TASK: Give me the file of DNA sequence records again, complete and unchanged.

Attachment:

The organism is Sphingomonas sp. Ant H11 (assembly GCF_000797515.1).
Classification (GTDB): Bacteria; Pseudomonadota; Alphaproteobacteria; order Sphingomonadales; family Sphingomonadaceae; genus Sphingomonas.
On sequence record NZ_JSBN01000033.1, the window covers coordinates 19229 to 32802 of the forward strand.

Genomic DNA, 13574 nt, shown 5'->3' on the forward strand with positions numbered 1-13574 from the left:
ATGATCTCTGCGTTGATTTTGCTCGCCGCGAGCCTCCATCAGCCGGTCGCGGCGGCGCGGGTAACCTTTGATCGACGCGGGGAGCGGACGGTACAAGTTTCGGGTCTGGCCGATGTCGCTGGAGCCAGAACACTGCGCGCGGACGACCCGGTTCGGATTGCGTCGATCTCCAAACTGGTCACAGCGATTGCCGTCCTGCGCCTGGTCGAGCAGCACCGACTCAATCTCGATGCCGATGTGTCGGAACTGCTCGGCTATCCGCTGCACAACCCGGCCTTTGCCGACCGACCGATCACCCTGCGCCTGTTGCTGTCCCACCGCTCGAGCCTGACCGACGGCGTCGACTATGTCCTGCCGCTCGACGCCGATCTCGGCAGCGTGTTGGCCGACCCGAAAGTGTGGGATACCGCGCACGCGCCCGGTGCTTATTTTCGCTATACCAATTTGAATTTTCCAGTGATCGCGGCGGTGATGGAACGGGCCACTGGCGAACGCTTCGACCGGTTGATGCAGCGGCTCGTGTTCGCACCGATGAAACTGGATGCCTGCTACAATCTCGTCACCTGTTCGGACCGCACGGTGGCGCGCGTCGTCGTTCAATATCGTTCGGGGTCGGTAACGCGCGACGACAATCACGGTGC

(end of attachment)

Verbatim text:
The organism is Sphingomonas sp. Ant H11 (assembly GCF_000797515.1).
Classification (GTDB): Bacteria; Pseudomonadota; Alphaproteobacteria; order Sphingomonadales; family Sphingomonadaceae; genus Sphingomonas.
On sequence record NZ_JSBN01000033.1, the window covers coordinates 19229 to 32802 of the forward strand.

Genomic DNA, 13574 nt, shown 5'->3' on the forward strand with positions numbered 1-13574 from the left:
ATGATCTCTGCGTTGATTTTGCTCGCCGCGAGCCTCCATCAGCCGGTCGCGGCGGCGCGGGTAACCTTTGATCGACGCGGGGAGCGGACGGTACAAGTTTCGGGTCTGGCCGATGTCGCTGGAGCCAGAACACTGCGCGCGGACGACCCGGTTCGGATTGCGTCGATCTCCAAACTGGTCACAGCGATTGCCGTCCTGCGCCTGGTCGAGCAGCACCGACTCAATCTCGATGCCGATGTGTCGGAACTGCTCGGCTATCCGCTGCACAACCCGGCCTTTGCCGACCGACCGATCACCCTGCGCCTGTTGCTGTCCCACCGCTCGAGCCTGACCGACGGCGTCGACTATGTCCTGCCGCTCGACGCCGATCTCGGCAGCGTGTTGGCCGACCCGAAAGTGTGGGATACCGCGCACGCGCCCGGTGCTTATTTTCGCTATACCAATTTGAATTTTCCAGTGATCGCGGCGGTGATGGAACGGGCCACTGGCGAACGCTTCGACCGGTTGATGCAGCGGCTCGTGTTCGCACCGATGAAACTGGATGCCTGCTACAATCTCGTCACCTGTTCGGACCGCACGGTGGCGCGCGTCGTCGTTCAATATCGTTCGGGGTCGGTAACGCGCGACGACAATCACGGTGC